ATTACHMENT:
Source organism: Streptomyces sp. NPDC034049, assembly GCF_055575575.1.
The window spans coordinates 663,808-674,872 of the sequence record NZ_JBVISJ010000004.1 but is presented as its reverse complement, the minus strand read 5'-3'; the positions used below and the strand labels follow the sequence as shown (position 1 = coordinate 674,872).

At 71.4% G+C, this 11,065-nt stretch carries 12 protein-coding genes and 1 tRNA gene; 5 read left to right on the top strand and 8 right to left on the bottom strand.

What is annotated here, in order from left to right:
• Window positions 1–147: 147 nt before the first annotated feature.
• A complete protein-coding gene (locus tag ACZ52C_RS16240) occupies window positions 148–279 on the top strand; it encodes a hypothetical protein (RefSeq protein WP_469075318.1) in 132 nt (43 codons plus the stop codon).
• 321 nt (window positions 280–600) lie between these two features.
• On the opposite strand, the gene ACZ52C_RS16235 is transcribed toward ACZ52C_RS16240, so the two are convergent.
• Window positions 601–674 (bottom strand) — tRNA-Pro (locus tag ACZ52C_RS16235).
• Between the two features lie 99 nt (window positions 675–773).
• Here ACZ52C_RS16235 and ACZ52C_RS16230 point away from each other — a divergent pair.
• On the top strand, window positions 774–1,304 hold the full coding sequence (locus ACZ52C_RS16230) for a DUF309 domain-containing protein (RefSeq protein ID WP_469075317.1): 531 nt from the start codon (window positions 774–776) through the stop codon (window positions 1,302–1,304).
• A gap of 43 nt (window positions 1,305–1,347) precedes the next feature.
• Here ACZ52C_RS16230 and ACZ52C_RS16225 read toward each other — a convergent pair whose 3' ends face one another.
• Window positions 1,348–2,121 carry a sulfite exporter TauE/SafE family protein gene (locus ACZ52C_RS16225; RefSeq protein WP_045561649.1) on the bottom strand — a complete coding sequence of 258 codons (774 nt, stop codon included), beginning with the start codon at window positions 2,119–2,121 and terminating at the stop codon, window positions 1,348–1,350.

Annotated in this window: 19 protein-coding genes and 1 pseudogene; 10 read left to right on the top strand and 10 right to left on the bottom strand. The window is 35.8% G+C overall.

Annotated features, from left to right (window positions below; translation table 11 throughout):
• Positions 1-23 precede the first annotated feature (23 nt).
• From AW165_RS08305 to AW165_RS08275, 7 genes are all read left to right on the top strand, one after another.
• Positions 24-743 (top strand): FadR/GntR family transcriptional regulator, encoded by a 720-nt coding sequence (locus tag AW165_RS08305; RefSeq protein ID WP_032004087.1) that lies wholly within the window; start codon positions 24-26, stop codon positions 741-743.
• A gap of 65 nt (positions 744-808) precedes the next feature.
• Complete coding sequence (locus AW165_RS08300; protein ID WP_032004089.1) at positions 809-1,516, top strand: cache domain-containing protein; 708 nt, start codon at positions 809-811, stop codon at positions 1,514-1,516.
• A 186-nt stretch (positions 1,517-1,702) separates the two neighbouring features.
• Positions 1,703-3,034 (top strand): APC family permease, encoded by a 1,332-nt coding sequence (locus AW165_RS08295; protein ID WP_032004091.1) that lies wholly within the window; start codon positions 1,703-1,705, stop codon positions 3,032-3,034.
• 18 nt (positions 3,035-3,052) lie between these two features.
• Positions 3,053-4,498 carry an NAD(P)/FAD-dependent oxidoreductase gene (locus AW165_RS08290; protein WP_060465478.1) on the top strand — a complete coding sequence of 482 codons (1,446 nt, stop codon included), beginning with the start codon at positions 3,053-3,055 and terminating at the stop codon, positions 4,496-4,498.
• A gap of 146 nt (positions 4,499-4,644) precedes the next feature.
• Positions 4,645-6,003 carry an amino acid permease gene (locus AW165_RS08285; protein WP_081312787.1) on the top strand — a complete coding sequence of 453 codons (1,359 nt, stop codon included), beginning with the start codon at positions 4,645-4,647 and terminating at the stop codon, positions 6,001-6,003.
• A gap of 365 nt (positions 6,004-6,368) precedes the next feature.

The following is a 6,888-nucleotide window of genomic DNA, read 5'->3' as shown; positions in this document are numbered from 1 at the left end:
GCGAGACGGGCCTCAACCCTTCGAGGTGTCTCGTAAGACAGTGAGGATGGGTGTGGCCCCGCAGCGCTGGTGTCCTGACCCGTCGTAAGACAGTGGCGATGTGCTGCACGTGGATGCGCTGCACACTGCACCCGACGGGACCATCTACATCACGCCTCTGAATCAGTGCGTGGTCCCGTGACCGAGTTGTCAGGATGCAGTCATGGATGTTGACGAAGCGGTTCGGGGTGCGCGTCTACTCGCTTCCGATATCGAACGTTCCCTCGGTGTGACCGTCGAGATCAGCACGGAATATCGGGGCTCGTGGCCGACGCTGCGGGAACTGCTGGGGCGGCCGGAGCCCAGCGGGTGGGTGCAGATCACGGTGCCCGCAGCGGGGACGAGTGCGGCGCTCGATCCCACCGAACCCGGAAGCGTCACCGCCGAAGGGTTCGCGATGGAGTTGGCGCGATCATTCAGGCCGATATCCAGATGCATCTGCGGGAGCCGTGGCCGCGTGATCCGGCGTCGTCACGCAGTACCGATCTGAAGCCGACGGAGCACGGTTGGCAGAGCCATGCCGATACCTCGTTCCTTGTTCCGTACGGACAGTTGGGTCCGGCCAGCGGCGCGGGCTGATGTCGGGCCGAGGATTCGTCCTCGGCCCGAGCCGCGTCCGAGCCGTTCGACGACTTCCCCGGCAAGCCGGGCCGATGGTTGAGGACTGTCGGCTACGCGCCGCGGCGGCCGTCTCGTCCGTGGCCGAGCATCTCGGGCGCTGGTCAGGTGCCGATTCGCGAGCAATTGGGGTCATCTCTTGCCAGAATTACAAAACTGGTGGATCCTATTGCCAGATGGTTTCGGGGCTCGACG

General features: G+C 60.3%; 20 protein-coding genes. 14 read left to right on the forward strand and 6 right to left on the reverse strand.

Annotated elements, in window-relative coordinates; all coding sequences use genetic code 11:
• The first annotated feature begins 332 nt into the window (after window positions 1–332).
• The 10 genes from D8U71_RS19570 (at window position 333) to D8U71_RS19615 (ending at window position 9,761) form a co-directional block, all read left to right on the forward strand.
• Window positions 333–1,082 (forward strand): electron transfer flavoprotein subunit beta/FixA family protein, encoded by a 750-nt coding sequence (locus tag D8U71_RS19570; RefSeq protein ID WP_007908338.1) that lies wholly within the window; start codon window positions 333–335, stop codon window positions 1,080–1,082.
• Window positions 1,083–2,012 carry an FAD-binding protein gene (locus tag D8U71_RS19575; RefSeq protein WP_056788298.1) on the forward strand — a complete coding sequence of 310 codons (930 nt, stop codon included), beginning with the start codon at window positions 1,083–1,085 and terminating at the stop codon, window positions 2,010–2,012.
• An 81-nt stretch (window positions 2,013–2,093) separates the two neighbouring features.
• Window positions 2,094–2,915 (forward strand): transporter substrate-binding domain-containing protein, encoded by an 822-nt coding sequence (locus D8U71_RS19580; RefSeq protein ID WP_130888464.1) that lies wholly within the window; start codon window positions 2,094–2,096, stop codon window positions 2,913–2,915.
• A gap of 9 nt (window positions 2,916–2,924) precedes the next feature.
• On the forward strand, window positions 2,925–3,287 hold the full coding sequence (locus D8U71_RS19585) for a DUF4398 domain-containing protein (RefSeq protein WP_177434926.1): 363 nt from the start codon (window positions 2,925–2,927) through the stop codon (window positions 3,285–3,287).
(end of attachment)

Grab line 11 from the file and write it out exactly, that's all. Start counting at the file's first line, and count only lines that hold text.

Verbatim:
• Here ACZ52C_RS16235 and ACZ52C_RS16230 point away from each other — a divergent pair.